The Government has announced changes that should standardise, and in most cases reduce, the charges made to administer funds on behalf of contributors.
Draft regulations published in October confirm that charges to invest and manage the default funds of all qualifying schemes will be capped at 0.75% annually.
Small differences in charges can have a major impact on a pension pot by the time a person retires. An average earner due to accumulate a pension pot of around £30,000 could benefit to the tune of £1,600 by saving in a scheme charging 0.75% compared to one which charges 1.5% – and for many the boost could run into tens of thousands of pounds.
The draft regulations also ban unfair charges and hidden costs that could, without action, severely reduce people’s pension savings over decades.
The Government will bring forward further rules and regulations to ensure that from April 2015 members of workplace personal pensions will not be charged consultancy fees for advice to their employer, and from April 2016 savers in all types of scheme will no longer be charged commission or consultancy fees. Nor will they have to pay charges for pension savings which increase when they change jobs.
Pensions Minister Steve Webb said:
“Consumers have had a raw deal from the market for too long. A pension is one of the biggest investments you can make in your lifetime, yet many people have seen the savings they have put by all their working life whittled away by high or needless charges they may not even be aware of.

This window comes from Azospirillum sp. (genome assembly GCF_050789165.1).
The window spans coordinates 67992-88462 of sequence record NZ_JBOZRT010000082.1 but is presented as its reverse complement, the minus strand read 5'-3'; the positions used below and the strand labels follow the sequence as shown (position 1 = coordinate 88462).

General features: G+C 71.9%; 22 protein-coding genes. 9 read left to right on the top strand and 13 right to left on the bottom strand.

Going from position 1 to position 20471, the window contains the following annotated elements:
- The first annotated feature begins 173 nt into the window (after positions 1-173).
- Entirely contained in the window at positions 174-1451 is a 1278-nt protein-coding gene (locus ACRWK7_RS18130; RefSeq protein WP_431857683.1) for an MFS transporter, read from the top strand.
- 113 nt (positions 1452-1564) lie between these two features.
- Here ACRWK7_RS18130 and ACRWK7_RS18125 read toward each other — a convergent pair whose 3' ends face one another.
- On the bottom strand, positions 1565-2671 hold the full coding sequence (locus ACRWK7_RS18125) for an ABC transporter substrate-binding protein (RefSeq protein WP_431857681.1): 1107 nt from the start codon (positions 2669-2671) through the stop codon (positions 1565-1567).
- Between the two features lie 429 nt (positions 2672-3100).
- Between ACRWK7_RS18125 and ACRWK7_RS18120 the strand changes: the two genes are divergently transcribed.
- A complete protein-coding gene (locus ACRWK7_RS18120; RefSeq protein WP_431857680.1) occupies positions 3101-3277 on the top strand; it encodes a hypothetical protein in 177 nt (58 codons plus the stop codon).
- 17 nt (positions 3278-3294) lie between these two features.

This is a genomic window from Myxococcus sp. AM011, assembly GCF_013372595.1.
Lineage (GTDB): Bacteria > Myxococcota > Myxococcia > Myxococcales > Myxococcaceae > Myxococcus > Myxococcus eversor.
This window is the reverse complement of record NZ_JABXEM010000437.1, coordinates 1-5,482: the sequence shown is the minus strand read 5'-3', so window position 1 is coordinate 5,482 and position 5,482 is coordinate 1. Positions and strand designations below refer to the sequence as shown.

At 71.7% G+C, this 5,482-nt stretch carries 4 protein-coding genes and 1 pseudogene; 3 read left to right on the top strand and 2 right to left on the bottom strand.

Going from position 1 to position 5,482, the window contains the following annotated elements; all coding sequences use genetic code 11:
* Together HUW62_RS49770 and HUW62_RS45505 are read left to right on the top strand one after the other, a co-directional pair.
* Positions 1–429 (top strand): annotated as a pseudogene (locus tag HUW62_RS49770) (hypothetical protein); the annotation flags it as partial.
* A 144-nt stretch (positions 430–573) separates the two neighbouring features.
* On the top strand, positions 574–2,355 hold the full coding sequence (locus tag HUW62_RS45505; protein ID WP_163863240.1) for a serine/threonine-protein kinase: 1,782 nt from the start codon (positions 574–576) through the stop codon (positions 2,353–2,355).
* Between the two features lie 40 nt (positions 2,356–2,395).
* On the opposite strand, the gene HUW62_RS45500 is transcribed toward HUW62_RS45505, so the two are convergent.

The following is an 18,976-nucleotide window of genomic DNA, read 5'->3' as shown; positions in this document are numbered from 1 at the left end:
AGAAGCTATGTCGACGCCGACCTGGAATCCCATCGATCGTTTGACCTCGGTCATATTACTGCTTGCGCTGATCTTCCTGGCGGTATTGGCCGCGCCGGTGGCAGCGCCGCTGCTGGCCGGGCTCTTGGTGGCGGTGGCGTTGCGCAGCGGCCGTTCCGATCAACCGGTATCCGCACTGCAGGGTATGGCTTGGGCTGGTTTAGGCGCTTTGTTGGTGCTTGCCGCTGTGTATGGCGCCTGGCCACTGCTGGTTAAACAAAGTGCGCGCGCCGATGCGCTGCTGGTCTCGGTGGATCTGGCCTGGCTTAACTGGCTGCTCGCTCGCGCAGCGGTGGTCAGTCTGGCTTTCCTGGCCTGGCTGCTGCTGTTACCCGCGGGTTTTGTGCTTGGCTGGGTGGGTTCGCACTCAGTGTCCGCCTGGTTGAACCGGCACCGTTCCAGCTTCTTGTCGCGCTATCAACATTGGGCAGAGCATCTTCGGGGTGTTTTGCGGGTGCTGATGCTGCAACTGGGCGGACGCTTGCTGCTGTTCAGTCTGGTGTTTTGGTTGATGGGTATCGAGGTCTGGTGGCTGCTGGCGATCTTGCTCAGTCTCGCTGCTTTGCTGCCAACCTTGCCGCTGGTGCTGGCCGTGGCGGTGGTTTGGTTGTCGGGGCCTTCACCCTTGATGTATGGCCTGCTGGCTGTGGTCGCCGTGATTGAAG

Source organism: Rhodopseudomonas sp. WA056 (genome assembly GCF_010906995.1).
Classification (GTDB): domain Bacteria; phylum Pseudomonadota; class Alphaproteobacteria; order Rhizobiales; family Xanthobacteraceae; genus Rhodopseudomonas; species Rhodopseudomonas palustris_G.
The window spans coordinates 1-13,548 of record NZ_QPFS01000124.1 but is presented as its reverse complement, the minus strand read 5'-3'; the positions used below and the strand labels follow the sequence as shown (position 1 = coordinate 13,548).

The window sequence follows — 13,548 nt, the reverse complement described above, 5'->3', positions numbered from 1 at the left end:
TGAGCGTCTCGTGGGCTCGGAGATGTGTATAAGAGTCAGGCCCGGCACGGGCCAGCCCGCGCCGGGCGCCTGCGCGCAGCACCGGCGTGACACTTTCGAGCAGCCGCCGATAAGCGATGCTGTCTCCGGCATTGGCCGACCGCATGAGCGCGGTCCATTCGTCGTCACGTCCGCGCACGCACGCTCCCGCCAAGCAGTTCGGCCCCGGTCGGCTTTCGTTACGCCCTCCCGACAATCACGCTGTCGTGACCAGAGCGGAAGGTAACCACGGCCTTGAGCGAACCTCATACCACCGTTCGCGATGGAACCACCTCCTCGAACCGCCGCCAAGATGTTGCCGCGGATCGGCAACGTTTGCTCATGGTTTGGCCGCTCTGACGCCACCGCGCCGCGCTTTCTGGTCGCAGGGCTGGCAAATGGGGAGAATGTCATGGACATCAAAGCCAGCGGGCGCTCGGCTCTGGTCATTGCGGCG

We are taking strong action to restore confidence in pensions by capping charges, banning hidden costs and putting new standards in place to ensure everyone saving in workplace pensions get the best possible value for money.
With millions of people now saving through automatic enrolment, we want to give them confidence that their hard-earned money is working for them and not disappearing in opaque charging structures and ending up lining the pockets of the pensions industry.”
The level and scope of the charge cap will be reviewed in 2017.
The new governance standards will apply across all money purchase workplace pension schemes and will ensure that people running schemes understand the key components of scheme quality and have members’ interests as their priority.
Under the changes, trustees of pension schemes will be required to design default funds in members’ interests, keep them under regular review and ensure that core financial transactions are processed promptly and accurately. They will have to assess the value of costs and charges borne by those saving in a pension, and they must have a chair of trustees who will be responsible for signing off an annual statement on how the quality standards have been met.
The 0.75% cap will cover all charges excluding transaction costs.